By on March 3, 2019

U.S. Trade Representative Robert Lighthizer will be in Michigan this week to meet with union leaders from United Auto Workers in a bit to gain their approval for the Trump administration’s new North American free trade deal. Lighthizer is scheduled to meet with union officials in Dearborn on Tuesday to answer questions about the United States-Mexico-Canada Agreement (USMCA) while simultaneously drumming up support.

The USMCA deal suggests increasing existing requirements for North American content for vehicles, stipulating that 40 percent of a vehicle’s overall content be manufactured in areas paying at least $16 an hour, while also encouraging Mexico to tailor its labor rules to allow unions to wield legitimate collective bargaining powers. 

According to Reuters, Lighthizer said that the USMCA was “clearly better than” the North American Free Trade Agreement (NAFTA) at at a congressional hearing from last week, adding that Congress would have “no credibility at all” with China or “on any deals with your other trading partners” if it didn’t pass.

From Reuters:

Many Democrats argue the agreement needs improvements to ensure that higher labor and environmental standards can be fully enforced before they can support it. The pact has been billed as requiring Mexico to change its labor laws to allow unions with true collective bargaining power a fairer chance to form, a provision aimed at pushing up Mexican wages.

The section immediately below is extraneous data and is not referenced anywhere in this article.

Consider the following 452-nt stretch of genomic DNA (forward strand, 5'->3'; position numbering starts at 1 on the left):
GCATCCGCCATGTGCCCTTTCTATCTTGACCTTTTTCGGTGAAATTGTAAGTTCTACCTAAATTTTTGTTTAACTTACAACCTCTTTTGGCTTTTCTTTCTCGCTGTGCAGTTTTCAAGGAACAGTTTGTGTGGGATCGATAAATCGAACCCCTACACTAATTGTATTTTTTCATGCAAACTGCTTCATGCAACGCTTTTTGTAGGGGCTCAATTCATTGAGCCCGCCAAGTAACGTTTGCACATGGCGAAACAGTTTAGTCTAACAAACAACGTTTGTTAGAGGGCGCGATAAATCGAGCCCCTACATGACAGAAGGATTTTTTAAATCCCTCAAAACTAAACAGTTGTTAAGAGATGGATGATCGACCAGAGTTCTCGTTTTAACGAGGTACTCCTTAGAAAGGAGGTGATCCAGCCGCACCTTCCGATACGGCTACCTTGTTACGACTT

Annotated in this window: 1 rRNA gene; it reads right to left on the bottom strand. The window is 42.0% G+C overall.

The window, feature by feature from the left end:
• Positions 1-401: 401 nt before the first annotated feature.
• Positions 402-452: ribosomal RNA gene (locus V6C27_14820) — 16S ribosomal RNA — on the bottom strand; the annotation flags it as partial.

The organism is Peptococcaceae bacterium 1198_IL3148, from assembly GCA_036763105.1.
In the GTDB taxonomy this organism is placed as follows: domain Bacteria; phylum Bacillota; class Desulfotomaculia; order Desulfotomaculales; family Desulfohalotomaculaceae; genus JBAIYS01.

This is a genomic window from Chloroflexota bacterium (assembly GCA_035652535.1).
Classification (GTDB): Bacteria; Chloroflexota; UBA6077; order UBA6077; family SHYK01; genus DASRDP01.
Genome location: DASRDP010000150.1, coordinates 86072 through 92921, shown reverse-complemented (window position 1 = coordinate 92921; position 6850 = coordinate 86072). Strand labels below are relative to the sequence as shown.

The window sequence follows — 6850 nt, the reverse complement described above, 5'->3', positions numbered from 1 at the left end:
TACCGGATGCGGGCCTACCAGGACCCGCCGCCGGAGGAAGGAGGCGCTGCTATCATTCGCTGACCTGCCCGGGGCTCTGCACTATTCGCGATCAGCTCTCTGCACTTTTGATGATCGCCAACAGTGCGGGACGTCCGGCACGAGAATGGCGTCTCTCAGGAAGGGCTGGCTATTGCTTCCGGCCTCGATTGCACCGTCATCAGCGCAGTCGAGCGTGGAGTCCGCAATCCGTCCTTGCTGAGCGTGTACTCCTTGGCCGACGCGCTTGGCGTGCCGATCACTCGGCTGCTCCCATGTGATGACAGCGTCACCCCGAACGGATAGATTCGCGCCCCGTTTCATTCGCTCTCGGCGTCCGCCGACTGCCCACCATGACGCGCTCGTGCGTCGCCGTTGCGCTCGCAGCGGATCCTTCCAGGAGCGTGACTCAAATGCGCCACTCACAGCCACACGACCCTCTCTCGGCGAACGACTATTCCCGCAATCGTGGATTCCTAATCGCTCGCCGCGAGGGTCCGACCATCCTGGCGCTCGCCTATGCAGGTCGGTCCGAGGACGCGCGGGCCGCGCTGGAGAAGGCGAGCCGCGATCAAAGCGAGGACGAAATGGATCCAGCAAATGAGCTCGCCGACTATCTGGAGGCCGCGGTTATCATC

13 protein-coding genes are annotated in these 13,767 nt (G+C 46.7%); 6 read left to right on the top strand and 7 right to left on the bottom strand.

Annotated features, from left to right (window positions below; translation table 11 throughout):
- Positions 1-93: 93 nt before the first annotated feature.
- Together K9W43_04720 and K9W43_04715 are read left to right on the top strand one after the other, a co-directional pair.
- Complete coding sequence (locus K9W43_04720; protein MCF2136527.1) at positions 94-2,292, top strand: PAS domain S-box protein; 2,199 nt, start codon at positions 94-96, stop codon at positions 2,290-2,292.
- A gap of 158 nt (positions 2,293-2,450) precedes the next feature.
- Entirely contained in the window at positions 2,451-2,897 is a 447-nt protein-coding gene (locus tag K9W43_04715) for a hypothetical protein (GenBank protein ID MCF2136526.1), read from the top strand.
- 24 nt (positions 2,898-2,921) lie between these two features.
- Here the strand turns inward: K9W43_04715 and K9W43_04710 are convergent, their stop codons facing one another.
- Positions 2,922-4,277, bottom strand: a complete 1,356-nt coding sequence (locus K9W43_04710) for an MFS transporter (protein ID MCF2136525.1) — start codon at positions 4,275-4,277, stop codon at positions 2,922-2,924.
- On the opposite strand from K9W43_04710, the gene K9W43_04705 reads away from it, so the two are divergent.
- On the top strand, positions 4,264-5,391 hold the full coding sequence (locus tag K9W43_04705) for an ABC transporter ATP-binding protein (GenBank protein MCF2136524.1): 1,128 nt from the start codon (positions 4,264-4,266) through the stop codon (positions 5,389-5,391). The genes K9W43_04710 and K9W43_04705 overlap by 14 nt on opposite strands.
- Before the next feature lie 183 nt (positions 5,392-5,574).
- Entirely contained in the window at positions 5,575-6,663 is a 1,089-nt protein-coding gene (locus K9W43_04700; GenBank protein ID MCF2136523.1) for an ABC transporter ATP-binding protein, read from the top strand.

And many Republicans, as well as companies and farm groups, say the administration must agree to drop tariffs on aluminum and steel imports from Canada and Mexico before the agreement can move to a vote.

The American Automotive Policy Council announced it was supportive of USMCA and urged Congress to get the ball rolling on turning it into law on Friday. But the UAW, has been more tentative in its backing. In November, UAW President Gary Jones said the trade proposal didn’t go far enough to discourage companies like General Motors from relocating production to take advantage of lower labor costs in other parts of the world.

“Before the ink hit the paper, General Motors has already signaled that the ‘New’ NAFTA (known as USMCA) is not strong enough, as it stands today, to deter them from moving products and taking advantage of low cost labor,” Jones said. “Quite simply, the ‘New’ NAFTA needs more input and more work. We were hopeful that this new agreement would rein in the corporate greed that has bled manufacturing in the United States. Unfortunately, as GM’s idling of plants in Ohio, Michigan and Maryland this week showed — the ‘New’ NAFTA, as it stands now, is not strong enough to protect American workers.”

The UAW supports provisions to improve working conditions and wages in Mexico, citing violence against strikers and unfair wages for auto workers it believes stems from a “lack of basic rights.” While altruistic on its surface, critics have claimed that the UAW knows doubling the average wages of Mexican auto workers (they currently stand at around $8 an hour) would make it a less tempting option for domestic automakers looking for a place to manufacture new product — giving Canada and the United States a presumed advantage.